After 20 years of sketching and planning his dream restaurant, Umut Özkanca has finally opened it.
Rüya, a Turkish restaurant is designed to cater to the international market, opened in Grosvenor House in October 2016. Founder Umut Özkanca wanted to open a restaurant from his native Turkey and create a brand from the Middle Eastern region that could have the same impact as Japanese restaurant, Nobu.
The food created is tailored to the international palette, though Özkanca refused to make it a fusion concept. “Fusion cooking alters the DNA of the food. We have kept the soul of the food but polished it for consumers of all nationalities. My chef, Colin [Clague] did the same thing with Café Zuma,” said Özkanca.
Özkanca took Clague to Turkey to sample a range of the available cuisine and he started developing dishes for the menu. If the dish deviated too much from the essence of the cuisine, the pair would brainstorm until they found the middle ground. Some dishes had to be made less spicy; some dishes were too heavy, so the fat or butter had to be reduced.
Rüya, Turkish for ‘dream’, was launched in Dubai but Özkanca nearly opened the first restaurant in London. An issue with a clause in the lease caused the delay, so he immediately flew to Dubai to sign on with Grosvenor House.
“I think the way things work out is luck or fate. Rüya is a new brand; it might be better to build it here until it is strong enough to compete in the London market. At the moment, if you want to succeed with a brand like Rüya, you have to make it in London. For the past five years the brands that are going global have come out of London,” he said.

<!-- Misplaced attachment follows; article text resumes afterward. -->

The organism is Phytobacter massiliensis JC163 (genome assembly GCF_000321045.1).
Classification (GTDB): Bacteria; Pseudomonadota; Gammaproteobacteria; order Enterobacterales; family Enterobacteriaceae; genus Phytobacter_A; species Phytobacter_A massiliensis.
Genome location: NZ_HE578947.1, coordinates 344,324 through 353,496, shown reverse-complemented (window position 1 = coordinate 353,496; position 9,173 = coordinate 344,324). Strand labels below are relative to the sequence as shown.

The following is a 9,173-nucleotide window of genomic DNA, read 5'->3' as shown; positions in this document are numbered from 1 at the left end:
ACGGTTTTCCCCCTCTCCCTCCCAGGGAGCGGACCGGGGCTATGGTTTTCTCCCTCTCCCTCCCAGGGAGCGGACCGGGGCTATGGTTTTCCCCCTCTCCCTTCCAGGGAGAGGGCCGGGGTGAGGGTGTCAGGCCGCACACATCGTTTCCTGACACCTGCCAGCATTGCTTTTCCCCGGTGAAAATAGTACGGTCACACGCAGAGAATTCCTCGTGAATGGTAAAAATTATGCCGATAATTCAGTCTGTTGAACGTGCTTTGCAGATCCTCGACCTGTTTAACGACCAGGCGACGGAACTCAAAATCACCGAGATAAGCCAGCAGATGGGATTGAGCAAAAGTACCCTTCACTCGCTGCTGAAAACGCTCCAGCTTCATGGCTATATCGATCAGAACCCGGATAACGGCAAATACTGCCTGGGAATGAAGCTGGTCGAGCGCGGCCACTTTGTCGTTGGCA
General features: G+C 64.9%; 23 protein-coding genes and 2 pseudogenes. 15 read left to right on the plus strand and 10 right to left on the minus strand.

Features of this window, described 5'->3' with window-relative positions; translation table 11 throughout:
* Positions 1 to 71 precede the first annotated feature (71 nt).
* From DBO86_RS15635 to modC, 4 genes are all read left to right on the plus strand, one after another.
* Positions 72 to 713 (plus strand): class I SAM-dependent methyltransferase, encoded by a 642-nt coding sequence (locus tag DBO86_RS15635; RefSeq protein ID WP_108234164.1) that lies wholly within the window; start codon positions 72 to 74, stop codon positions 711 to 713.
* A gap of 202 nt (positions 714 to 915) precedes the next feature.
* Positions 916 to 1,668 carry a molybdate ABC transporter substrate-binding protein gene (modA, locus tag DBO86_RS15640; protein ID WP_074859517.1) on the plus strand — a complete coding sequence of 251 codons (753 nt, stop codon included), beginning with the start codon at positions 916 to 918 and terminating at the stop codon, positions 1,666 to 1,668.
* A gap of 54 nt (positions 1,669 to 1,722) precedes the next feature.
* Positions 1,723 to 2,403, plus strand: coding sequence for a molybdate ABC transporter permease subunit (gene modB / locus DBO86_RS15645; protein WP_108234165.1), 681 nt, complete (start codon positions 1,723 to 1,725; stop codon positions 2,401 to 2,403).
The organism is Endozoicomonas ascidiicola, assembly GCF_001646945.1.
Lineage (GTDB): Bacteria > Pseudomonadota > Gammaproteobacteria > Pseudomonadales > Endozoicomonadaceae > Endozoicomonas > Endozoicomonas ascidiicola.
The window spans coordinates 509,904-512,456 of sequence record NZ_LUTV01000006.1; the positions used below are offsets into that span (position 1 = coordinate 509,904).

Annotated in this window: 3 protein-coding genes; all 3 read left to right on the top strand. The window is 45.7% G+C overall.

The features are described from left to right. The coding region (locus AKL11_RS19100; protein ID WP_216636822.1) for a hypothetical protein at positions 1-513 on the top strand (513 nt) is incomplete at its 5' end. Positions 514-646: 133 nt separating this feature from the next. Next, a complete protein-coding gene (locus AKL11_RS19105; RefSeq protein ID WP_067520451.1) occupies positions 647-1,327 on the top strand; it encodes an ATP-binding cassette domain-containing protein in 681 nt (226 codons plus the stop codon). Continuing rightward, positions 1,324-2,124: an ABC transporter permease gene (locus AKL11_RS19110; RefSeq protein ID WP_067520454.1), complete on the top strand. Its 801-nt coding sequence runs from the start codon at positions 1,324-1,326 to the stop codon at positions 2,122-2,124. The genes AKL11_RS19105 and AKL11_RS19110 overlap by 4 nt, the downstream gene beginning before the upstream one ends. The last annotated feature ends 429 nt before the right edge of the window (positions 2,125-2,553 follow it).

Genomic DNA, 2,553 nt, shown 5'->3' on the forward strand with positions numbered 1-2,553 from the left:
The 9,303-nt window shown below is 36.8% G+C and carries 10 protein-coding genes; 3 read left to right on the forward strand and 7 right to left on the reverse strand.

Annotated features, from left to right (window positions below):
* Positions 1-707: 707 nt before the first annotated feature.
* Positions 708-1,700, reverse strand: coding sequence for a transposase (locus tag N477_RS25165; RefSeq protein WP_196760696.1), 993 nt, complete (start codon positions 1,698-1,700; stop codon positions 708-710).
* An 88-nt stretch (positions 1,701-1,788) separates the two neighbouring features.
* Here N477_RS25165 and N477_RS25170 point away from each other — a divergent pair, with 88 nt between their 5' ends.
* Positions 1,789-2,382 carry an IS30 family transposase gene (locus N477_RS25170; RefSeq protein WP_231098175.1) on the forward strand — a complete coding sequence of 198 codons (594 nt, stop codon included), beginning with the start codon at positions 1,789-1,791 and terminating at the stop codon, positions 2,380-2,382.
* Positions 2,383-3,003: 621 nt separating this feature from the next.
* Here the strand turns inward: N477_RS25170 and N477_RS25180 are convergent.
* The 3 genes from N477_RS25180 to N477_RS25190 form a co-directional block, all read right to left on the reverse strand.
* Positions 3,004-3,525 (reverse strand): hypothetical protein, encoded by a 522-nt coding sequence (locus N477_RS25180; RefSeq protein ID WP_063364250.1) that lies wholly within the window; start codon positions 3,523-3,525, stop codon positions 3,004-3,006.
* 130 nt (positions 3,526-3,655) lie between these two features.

Özkanca added that the advantage of opening the restaurant in Dubai is that the residents know food; consumers dine out frequently, they know the products on offer, and competition is fierce because the city is small and top brands are competing for business. “If a restaurant can succeed in Dubai, the chances are fairly good it will succeed in many other markets.”
The process of setting up the business was extremely smooth. Özkanca comes from a family with around 50 years’ experience in the restaurant business. He opened his first restaurant at the age of 23; Rüya is his 15th. He followed all the necessary processes and there were no unforeseen challenges. Rüya’s interior was designed by London-based firm Conran and Partners. The firm has over 30 years’ of international industry experience and has worked with Özkanca previously on two projects in Instanbul.
Within the restaurant’s first six weeks, Rüya had repeat customers which Özkanca took as a good sign. “No matter what marketing campaign you do, the best marketing is word-of-mouth. My father always taught me that this business is a marathon, not the 100 metres,” he said. To run that marathon Özkanca said the key is to focus on making restaurant patrons happy by providing good food and service.
Özkanca is taking the same steady approach with his expansion plan; he intends to open four or five restaurants over the next five years. The next restaurant will open in London, followed by Miami or New York, then Berlin, Hamburg, or Las Vegas. In the east, he is considering bringing Rüya to Singapore or Hong Kong.